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George H. Gordon, From Brook Farm to Cedar Mountain, Chapter 1: from Massachusetts to Virginia. (search)
Choate, S. M. Quincy, Richard Goodwin, George P. Bangs, James M. Ellis, C. P. Horton, appended to a paper dated May 9, 1861, showing the connection of those gentlemen with the regiment at that time. The names of Savage and Cary, captains; of Wheaton, adjutant; of Henry L. Higginson, Hawes, Motley, Howard and Sawyer,--do not appear in any lists or in ally letters in my possession. For a complete list of all the officers and enlisted men that were ever commissioned or enlisted in the second Massachusetts regiment of Infantry, see The Record of the Second Massachusetts Infantry, by Rev. A. H. Quint, pp. 298, 514. That Messrs. Wheaton and Motley were very early applicants in April, and that all the others were actively engaged in recruiting companies early in May, there is abundant proof. Among the first to offer aid, person, counsel, and energetic assistance was Wilder Dwight, of Brookline. It was on the eighteenth day of April, 1861, that he first made known, in lines writte
George H. Gordon, From Brook Farm to Cedar Mountain, Chapter 2: Harper's Ferry and Maryland Heights—Darnstown, Maryland.--Muddy Branch and Seneca Creek on the Potomac—Winter quarters at Frederick, Md. (search)
Though there were only ten or a dozen cases of measles in the hospital, two or three new ones presented themselves every day, while by day or night sounds of distressing colds and coughs were audible. No watchfulness could ward off sickness, or remove that condition which offered such temptations to disease when the right kind presented itself. My hospital tents were crowded, and thirty men sick in their tents. The commissioned officers did not escape,--Captains Savage and Mudge and Lieutenant Wheaton were seriously ill in houses. We had fires in tents; stoves were received about the first of December. I did all I could to make the men comfortable. It was the thirteenth day of December before we received information that this wretched spot was to know us no more, that we were to remove to the much healthier locality of Frederick. So our sick were sent to Washington by the canal. How over one hundred and fifty or two hundred poor fellows,--typhoid and bilious fever patients, a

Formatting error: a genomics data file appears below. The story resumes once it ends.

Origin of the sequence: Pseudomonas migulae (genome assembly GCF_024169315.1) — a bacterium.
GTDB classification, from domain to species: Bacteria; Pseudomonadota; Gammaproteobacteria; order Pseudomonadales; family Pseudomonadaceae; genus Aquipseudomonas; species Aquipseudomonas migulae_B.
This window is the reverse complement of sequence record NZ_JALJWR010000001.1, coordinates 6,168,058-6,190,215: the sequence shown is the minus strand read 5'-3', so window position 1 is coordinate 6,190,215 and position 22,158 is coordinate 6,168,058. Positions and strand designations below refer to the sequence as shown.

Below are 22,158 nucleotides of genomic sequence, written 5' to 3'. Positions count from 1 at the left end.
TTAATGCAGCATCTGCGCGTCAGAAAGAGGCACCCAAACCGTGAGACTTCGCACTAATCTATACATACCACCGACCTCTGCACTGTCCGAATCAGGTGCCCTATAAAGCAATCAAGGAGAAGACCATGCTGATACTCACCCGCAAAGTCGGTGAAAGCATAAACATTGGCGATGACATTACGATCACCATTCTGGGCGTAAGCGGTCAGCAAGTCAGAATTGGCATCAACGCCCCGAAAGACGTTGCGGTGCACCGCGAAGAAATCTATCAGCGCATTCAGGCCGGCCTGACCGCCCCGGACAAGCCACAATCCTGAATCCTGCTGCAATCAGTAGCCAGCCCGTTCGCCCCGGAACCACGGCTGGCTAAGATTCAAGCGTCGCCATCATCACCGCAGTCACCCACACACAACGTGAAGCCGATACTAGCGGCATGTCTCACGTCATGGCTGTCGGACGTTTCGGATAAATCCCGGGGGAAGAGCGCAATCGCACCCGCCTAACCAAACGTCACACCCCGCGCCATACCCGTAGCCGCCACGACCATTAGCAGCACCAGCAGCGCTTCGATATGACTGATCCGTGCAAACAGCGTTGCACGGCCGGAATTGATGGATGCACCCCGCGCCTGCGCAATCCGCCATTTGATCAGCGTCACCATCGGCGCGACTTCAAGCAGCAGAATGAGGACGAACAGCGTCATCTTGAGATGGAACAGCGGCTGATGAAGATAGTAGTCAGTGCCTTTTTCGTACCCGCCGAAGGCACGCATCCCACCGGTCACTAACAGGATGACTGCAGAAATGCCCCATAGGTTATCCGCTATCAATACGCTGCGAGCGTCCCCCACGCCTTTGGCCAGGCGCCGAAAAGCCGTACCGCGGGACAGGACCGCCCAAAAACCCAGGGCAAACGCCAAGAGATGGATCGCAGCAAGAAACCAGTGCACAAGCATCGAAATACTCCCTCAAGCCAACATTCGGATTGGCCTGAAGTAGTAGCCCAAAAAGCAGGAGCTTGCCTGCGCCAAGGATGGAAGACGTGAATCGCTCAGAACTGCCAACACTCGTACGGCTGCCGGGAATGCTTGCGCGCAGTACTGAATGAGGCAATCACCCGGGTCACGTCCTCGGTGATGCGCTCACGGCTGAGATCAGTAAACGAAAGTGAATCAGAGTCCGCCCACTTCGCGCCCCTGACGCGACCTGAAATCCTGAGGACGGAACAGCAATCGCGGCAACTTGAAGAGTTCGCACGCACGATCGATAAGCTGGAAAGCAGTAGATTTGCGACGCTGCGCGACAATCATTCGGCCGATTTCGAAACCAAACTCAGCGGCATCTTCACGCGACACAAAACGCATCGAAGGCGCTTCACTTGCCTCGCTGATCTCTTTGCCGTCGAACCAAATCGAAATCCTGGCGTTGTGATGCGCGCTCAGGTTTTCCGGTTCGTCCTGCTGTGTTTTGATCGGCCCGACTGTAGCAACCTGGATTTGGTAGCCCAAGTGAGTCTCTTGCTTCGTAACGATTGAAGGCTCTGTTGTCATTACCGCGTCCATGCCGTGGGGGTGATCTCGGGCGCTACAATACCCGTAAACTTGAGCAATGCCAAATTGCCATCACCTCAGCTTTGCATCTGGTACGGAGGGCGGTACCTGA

George H. Gordon, From Brook Farm to Cedar Mountain, Chapter 7: the Army of Virginia under General PopeBattle of Cedar Mountain. (search)
l Andrews (who had received full promotion to the command of the Second Regiment) practised his men in aiming, to enable them to do better than at Winchester, where not one of the enemy could show himself with impunity at a thousand yards. My military family consisted of officers taken from the Second Massachusetts Regiment; this was due to the kindness of the Secretary of War, who promoted, at my request, to the rank of captains, Lieutenant H. B. Scott, as assistant adjutant-general, Lieutenant Wheaton, as commissary of subsistence, and Lieutenant M. M. Hawes, as quartermaster. Lieutenant Robert G. Shaw, who subsequently, as colonel of the First Massachusetts Colored Regiment, was killed at Fort Wagner, served as an aid on my staff. Although General Pope was at Washington, in the District of Columbia, we began to receive at Little Washington, through the newspapers, furious orders, intended to inflame his army with zeal,--No lines of retreat, No bases of supply, Live upon the cou
George H. Gordon, From Brook Farm to Cedar Mountain, Index (search)
r to Governors of States, 16. Its mistakes, 188. Blamed for leaving Banks defenseless, 256. Ward, Lieut-Colonel, of the Fifteenth Mass. Regiment, 67. Takes part in the battle of Ball's Bluff, 70, 71. Webster, Fletcher, Colonel of Twelfth Massachusetts Regiment, 50. Protests against a case of discipline in the Massachusetts Second, 51-58. At the battle of Cedar Mountain, 320. Weld, Stephen M., applies for a commission for his son-in the Second Massachusetts Regiment, 95, 96. Wheaton, Captain, 273. Whitney, J. P., holds a captaincy in the Second Mass. Regiment, 12. Williams, Captain, 219, 221. Killed at the battle of Cedar Mountain, 332. Williams, General, Federal officer in Civil War, 113, 114, 116, 120, 121, 152. Is found to be a sound sleeper, 226. His capacity for swearing, 276. In the battle of Cedar Mountain, 302, 303, 320, 323. After the battle succeeds to the command of the corps in the place of Banks, 330. Testifies to the promptness of General